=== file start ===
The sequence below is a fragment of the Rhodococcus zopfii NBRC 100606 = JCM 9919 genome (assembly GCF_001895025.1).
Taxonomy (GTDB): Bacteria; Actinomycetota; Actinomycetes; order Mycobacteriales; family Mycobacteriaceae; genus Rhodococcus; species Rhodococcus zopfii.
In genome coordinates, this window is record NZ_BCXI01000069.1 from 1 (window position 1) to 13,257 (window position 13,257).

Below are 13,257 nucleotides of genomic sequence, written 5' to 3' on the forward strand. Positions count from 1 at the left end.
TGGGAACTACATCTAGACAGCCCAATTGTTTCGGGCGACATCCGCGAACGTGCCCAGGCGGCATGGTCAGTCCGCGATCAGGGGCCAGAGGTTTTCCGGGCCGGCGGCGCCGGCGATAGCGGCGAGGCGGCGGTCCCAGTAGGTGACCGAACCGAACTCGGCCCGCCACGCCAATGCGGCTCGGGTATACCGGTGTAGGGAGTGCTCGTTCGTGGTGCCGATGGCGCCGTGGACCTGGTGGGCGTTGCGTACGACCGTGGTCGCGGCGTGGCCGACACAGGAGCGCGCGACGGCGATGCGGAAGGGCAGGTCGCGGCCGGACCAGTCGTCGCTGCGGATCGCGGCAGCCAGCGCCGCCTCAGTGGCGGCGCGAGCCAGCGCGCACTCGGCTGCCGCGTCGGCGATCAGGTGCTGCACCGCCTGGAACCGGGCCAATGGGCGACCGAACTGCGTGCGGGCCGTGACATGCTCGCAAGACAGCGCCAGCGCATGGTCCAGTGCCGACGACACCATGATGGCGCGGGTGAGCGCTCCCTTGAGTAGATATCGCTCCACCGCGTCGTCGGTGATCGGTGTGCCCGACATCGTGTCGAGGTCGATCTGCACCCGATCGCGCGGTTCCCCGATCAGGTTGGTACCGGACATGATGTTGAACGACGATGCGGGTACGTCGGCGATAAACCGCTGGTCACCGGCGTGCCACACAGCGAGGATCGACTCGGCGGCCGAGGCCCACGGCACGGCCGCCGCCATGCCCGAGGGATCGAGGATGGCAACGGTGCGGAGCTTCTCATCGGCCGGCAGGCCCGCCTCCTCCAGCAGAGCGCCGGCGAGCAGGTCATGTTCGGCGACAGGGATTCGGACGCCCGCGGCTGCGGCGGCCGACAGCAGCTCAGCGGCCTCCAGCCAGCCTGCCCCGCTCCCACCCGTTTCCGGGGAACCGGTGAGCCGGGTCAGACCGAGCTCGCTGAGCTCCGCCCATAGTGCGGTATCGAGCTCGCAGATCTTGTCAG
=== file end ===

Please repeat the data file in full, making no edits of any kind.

The sequence below is a fragment of the Rhodococcus zopfii NBRC 100606 = JCM 9919 genome (assembly GCF_001895025.1).
Taxonomy (GTDB): Bacteria; Actinomycetota; Actinomycetes; order Mycobacteriales; family Mycobacteriaceae; genus Rhodococcus; species Rhodococcus zopfii.
In genome coordinates, this window is record NZ_BCXI01000069.1 from 1 (window position 1) to 13,257 (window position 13,257).

Below are 13,257 nucleotides of genomic sequence, written 5' to 3' on the forward strand. Positions count from 1 at the left end.
TGGGAACTACATCTAGACAGCCCAATTGTTTCGGGCGACATCCGCGAACGTGCCCAGGCGGCATGGTCAGTCCGCGATCAGGGGCCAGAGGTTTTCCGGGCCGGCGGCGCCGGCGATAGCGGCGAGGCGGCGGTCCCAGTAGGTGACCGAACCGAACTCGGCCCGCCACGCCAATGCGGCTCGGGTATACCGGTGTAGGGAGTGCTCGTTCGTGGTGCCGATGGCGCCGTGGACCTGGTGGGCGTTGCGTACGACCGTGGTCGCGGCGTGGCCGACACAGGAGCGCGCGACGGCGATGCGGAAGGGCAGGTCGCGGCCGGACCAGTCGTCGCTGCGGATCGCGGCAGCCAGCGCCGCCTCAGTGGCGGCGCGAGCCAGCGCGCACTCGGCTGCCGCGTCGGCGATCAGGTGCTGCACCGCCTGGAACCGGGCCAATGGGCGACCGAACTGCGTGCGGGCCGTGACATGCTCGCAAGACAGCGCCAGCGCATGGTCCAGTGCCGACGACACCATGATGGCGCGGGTGAGCGCTCCCTTGAGTAGATATCGCTCCACCGCGTCGTCGGTGATCGGTGTGCCCGACATCGTGTCGAGGTCGATCTGCACCCGATCGCGCGGTTCCCCGATCAGGTTGGTACCGGACATGATGTTGAACGACGATGCGGGTACGTCGGCGATAAACCGCTGGTCACCGGCGTGCCACACAGCGAGGATCGACTCGGCGGCCGAGGCCCACGGCACGGCCGCCGCCATGCCCGAGGGATCGAGGATGGCAACGGTGCGGAGCTTCTCATCGGCCGGCAGGCCCGCCTCCTCCAGCAGAGCGCCGGCGAGCAGGTCATGTTCGGCGACAGGGATTCGGACGCCCGCGGCTGCGGCGGCCGACAGCAGCTCAGCGGCCTCCAGCCAGCCTGCCCCGCTCCCACCCGTTTCCGGGGAACCGGTGAGCCGGGTCAGACCGAGCTCGCTGAGCTCCGCCCATAGTGCGGTATCGAGCTCGCAGATCTTGTCAG